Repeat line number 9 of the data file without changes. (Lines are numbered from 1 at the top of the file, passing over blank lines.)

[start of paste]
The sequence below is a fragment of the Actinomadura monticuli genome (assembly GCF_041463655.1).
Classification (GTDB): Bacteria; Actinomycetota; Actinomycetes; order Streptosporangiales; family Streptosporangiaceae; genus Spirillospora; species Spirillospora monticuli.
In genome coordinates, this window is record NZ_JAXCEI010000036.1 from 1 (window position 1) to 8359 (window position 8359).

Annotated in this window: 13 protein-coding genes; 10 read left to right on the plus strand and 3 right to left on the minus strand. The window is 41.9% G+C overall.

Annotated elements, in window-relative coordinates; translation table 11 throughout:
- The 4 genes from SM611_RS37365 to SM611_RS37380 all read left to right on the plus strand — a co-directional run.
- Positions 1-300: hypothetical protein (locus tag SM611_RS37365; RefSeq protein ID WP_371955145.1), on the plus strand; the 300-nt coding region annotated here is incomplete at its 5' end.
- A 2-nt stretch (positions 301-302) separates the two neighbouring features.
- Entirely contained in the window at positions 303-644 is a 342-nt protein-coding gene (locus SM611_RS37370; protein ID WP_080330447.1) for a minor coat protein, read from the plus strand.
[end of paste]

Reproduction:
- Entirely contained in the window at positions 303-644 is a 342-nt protein-coding gene (locus SM611_RS37370; protein ID WP_080330447.1) for a minor coat protein, read from the plus strand.